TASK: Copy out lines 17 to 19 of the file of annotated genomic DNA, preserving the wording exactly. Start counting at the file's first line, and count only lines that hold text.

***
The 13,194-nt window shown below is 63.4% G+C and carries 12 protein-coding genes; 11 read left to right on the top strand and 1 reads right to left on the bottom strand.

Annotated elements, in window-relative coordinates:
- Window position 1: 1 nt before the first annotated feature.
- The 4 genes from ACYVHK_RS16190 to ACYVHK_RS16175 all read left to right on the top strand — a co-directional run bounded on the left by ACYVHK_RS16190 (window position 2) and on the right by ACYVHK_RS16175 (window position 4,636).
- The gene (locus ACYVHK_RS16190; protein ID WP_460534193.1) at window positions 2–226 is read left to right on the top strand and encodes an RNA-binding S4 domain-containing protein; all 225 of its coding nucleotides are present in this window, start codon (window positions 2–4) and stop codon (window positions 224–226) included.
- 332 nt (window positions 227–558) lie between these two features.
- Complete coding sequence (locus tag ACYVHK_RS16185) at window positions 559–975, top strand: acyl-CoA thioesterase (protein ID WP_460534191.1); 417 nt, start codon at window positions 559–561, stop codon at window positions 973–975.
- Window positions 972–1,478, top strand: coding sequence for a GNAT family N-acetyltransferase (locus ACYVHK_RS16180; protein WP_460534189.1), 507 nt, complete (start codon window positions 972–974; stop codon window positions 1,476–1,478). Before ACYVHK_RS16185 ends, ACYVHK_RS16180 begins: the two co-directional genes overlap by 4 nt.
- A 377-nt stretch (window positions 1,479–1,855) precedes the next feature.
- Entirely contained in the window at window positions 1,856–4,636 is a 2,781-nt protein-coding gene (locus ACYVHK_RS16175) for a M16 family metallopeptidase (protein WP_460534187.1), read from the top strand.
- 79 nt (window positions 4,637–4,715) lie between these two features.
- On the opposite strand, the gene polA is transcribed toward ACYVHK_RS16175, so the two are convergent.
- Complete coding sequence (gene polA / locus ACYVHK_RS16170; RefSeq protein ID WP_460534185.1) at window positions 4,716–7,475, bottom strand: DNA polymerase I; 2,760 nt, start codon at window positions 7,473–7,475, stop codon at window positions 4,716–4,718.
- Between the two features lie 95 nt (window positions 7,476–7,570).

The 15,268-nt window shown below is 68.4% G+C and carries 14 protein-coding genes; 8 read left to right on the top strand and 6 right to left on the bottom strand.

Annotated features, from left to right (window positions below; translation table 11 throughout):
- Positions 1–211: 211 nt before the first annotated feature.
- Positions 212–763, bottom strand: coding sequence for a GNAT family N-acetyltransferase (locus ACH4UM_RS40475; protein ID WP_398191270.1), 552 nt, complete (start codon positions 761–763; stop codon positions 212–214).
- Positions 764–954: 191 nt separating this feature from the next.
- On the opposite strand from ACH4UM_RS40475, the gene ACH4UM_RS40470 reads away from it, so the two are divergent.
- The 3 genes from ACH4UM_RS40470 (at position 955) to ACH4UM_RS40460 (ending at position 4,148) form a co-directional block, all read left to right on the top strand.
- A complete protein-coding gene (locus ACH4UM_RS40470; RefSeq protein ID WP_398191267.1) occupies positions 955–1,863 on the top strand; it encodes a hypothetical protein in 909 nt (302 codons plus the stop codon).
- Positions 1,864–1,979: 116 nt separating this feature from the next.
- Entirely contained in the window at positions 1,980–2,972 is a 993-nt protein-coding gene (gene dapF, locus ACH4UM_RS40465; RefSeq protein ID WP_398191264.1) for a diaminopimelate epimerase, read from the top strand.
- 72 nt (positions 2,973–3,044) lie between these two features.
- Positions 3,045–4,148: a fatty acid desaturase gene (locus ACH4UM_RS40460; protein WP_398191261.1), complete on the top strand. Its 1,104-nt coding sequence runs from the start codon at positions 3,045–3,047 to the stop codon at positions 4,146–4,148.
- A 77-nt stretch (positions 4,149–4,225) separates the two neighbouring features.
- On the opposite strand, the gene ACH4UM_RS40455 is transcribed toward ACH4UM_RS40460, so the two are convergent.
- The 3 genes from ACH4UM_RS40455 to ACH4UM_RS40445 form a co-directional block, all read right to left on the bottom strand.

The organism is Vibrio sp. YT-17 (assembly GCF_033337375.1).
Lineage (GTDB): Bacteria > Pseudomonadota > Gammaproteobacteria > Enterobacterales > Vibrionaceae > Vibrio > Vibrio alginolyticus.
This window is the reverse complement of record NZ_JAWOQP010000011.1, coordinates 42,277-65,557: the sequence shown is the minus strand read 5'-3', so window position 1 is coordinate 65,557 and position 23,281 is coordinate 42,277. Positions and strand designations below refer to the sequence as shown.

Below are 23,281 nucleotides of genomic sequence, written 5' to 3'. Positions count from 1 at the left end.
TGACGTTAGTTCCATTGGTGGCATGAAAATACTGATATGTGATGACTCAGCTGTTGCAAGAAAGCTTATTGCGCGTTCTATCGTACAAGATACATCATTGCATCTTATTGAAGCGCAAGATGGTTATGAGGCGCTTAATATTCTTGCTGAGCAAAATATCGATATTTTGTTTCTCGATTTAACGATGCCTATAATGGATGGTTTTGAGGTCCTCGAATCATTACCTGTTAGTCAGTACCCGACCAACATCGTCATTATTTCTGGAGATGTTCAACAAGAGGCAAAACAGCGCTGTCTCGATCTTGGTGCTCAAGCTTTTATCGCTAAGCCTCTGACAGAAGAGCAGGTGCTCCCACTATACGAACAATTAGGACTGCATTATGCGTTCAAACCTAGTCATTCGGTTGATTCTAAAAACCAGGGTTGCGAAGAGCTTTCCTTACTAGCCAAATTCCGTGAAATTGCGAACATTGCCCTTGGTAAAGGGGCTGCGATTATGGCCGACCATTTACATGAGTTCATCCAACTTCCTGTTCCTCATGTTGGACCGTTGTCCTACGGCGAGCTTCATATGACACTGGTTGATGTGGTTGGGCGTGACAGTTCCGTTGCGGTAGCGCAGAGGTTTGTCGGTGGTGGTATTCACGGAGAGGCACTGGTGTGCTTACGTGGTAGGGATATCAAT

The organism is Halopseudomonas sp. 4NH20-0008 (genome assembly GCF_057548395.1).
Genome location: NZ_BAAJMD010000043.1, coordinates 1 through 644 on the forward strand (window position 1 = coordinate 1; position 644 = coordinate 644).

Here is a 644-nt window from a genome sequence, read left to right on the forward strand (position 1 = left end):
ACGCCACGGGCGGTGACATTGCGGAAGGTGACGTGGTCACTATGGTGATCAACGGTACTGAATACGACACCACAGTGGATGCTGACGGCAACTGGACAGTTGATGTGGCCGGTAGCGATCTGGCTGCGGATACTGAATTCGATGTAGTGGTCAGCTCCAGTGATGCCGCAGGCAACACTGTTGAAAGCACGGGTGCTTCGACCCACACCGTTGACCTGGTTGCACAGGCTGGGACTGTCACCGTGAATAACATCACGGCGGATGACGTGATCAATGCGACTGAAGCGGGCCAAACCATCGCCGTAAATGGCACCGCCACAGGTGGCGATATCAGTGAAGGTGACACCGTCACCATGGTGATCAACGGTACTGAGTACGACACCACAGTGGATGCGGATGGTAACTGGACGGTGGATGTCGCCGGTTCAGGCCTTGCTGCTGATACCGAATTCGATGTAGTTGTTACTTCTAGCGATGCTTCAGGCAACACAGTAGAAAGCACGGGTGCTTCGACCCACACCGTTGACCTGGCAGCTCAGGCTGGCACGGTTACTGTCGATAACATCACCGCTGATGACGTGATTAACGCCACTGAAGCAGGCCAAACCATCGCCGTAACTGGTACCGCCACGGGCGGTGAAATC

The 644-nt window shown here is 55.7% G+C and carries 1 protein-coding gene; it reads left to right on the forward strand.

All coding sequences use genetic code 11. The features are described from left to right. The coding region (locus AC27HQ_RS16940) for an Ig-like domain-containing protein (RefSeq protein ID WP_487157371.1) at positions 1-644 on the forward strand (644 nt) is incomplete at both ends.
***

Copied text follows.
- Positions 1–211: 211 nt before the first annotated feature.
- Positions 212–763, bottom strand: coding sequence for a GNAT family N-acetyltransferase (locus ACH4UM_RS40475; protein ID WP_398191270.1), 552 nt, complete (start codon positions 761–763; stop codon positions 212–214).
- Positions 764–954: 191 nt separating this feature from the next.